I encounter many clients who have dogs that are trained, yet the people can not get the dog to do that which the dog has been trained to do.
There are several reasons for this. Among the biggest hurdles that people face is that if they didn’t train the dog themselves they will have a harder time with the dog. Most qualified trainers will tell you that YOU need to train your dog. Training starts with your relationship with your dog. There’s an article on the site that I suggest everyone to read “Building a Relationship Before Training.”
If you think you are going to tell your dog to sit and expect him to sit, and then get upset that your dog doesn’t sit…. you have a big obstacle in front of you. Before you ever give a dog a command, make sure you have a solid relationship with the dog, connect with the dog – then start shaping and marking the behaviors you want.
Among the most common calls I get is people saying that their dog doesn’t come when called. I’ll ask what the people are doing to teach the dog to come, and the only answer people can give is I yell COME HERE. This is one of the most ridiculous things that I can imagine, but I guess I might be in left field here. People truly expect their dog to come when they call. Have they spent any time teaching the dog what COME means? Have they build a relationship with the dog that makes the dog prefer to be with them rather than away from them? I would say no. If they did, the dog would prefer to be next to them and the issue would not be “how do I get the dog to come to me?” In many sport dog training events we need to teach the dog to run away from us for a certain distance. This is one of the hardest things to teach the dog, since we’ve built a strong relationship with the dog and he prefers to be with us.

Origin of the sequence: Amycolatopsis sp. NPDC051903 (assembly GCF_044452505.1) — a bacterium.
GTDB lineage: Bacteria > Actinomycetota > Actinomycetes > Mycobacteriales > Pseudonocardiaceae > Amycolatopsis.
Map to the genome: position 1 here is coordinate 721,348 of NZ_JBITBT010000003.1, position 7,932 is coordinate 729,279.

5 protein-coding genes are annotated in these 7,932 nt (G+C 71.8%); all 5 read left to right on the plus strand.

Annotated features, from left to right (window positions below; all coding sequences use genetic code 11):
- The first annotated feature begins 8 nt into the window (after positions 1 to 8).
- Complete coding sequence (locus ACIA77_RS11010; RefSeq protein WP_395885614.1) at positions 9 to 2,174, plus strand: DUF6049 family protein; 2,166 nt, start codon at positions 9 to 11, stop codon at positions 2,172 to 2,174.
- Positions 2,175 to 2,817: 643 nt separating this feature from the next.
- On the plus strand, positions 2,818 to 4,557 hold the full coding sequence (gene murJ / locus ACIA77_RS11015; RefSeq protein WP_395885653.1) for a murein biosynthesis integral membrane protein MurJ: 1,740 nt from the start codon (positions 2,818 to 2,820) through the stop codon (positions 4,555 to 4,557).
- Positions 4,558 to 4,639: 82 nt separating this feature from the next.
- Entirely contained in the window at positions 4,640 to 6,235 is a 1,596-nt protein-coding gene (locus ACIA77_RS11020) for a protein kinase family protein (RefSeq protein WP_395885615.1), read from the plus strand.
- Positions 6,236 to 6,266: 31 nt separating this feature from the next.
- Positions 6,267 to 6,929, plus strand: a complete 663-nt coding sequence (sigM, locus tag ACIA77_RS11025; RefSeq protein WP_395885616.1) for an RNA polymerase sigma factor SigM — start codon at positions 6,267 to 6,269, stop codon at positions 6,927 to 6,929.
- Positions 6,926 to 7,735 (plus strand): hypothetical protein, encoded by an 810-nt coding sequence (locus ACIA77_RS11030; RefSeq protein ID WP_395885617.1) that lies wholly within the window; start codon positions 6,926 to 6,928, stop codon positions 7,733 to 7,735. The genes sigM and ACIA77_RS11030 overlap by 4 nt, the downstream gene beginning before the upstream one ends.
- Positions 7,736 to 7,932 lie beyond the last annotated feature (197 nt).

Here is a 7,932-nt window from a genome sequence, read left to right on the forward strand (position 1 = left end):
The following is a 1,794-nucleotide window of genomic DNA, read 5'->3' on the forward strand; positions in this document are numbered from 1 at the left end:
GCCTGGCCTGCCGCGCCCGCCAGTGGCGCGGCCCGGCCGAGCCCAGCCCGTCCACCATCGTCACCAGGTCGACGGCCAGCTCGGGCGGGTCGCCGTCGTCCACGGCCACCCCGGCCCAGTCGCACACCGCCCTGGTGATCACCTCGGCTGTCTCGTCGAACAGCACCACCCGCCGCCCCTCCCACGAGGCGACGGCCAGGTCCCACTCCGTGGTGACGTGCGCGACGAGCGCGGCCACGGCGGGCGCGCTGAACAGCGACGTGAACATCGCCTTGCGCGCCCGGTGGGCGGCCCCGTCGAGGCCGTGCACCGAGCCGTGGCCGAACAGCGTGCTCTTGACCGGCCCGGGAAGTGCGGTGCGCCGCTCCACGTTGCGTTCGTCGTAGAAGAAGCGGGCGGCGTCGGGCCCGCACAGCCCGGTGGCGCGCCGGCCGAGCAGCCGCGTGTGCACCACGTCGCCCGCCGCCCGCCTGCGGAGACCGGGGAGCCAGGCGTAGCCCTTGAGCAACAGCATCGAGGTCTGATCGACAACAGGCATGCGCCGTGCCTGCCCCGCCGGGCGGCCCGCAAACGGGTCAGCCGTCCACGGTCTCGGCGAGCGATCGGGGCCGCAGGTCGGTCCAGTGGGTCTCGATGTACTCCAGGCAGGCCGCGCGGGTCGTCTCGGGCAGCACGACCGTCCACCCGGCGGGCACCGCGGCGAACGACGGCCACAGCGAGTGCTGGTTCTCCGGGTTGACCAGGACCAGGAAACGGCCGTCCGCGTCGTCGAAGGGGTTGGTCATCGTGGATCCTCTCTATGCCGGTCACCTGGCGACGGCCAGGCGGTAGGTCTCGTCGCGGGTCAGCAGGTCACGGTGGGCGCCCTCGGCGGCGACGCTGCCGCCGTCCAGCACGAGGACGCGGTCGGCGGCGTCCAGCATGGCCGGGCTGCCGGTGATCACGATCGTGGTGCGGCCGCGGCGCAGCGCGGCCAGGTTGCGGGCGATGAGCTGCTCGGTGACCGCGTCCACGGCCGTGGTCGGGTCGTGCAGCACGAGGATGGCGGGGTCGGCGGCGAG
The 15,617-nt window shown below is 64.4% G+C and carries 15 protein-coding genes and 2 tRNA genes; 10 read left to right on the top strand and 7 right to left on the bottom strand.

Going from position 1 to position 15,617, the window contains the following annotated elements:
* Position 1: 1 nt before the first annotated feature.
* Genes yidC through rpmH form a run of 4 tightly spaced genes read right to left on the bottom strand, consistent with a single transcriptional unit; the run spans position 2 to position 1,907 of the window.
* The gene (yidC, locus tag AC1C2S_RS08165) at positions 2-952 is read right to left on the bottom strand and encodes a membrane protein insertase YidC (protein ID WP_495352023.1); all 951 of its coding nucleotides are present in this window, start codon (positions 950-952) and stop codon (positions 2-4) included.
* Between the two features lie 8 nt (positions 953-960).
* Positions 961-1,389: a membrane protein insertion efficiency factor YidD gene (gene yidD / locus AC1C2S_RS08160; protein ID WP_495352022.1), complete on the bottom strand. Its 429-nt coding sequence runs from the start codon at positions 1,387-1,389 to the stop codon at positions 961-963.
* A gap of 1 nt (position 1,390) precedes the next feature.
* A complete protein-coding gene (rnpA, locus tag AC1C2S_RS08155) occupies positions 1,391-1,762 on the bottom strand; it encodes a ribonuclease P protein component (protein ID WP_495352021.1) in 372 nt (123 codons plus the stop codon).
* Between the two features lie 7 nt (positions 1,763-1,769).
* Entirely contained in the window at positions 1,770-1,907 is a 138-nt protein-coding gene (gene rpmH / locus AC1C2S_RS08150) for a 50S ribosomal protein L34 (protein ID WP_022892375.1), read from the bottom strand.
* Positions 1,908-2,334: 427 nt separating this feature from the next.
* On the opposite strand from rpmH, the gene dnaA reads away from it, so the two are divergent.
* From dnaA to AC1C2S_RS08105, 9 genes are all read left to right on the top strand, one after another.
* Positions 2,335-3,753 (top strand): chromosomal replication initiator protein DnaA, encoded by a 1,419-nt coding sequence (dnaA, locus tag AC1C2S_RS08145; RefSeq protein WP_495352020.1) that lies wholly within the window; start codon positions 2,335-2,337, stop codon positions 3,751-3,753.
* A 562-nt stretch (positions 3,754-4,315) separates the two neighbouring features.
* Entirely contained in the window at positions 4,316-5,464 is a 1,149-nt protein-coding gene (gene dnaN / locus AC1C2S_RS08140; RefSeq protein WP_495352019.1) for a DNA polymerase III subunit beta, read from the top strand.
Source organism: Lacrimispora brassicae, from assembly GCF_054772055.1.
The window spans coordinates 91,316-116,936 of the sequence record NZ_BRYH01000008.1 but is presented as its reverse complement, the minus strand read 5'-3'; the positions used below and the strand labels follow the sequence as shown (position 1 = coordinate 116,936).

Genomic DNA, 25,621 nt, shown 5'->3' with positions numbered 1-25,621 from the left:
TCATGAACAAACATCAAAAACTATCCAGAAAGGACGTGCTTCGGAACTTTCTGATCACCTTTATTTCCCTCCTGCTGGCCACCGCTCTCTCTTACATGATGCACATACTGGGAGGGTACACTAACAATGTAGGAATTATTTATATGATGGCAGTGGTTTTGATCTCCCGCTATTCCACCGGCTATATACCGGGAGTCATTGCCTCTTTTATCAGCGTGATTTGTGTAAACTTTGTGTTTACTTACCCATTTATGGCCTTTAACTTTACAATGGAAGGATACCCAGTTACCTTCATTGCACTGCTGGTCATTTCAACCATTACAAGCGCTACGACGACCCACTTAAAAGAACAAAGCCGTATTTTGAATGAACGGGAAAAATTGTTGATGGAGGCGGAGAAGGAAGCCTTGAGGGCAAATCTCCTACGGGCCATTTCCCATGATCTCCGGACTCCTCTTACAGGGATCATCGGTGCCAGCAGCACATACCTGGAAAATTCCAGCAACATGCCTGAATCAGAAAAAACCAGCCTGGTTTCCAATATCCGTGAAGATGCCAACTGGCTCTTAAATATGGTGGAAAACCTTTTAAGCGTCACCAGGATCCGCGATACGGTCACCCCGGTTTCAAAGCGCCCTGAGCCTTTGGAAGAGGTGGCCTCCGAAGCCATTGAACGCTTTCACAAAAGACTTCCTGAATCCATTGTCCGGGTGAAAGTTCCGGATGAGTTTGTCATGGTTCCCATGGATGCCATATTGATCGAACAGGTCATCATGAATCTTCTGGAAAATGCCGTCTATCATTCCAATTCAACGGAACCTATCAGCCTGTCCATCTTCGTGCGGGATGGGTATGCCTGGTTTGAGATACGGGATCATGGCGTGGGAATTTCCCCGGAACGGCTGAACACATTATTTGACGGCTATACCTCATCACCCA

When you are ready to start with training, take a step back. Have you formed a solid relationship with your dog? Does your dog prefer to be with you? What is your dogs attitude when he is with you? The dog needs to be happy and into you and the training before you begin. Forcing a dog to do this will never work. If you want to use methods of yanking the dog around to get him to do what you want, that is another story. It may or may not work, however I’ve found that most dogs respond better to positive – motivational based training. That is not to say that I do not believe in corrections, I do. The point is that there is a place for both in good training, starting with corrections only sets the plate for a relationship in which your dog fears you and doesn’t respect you. Respect is what we focus on primarily in training…. Being a wimp in training will not help you either. Proper technique will require a balance between firm, fair and fun. This is what dogs look for in a training session. Can you deliver that?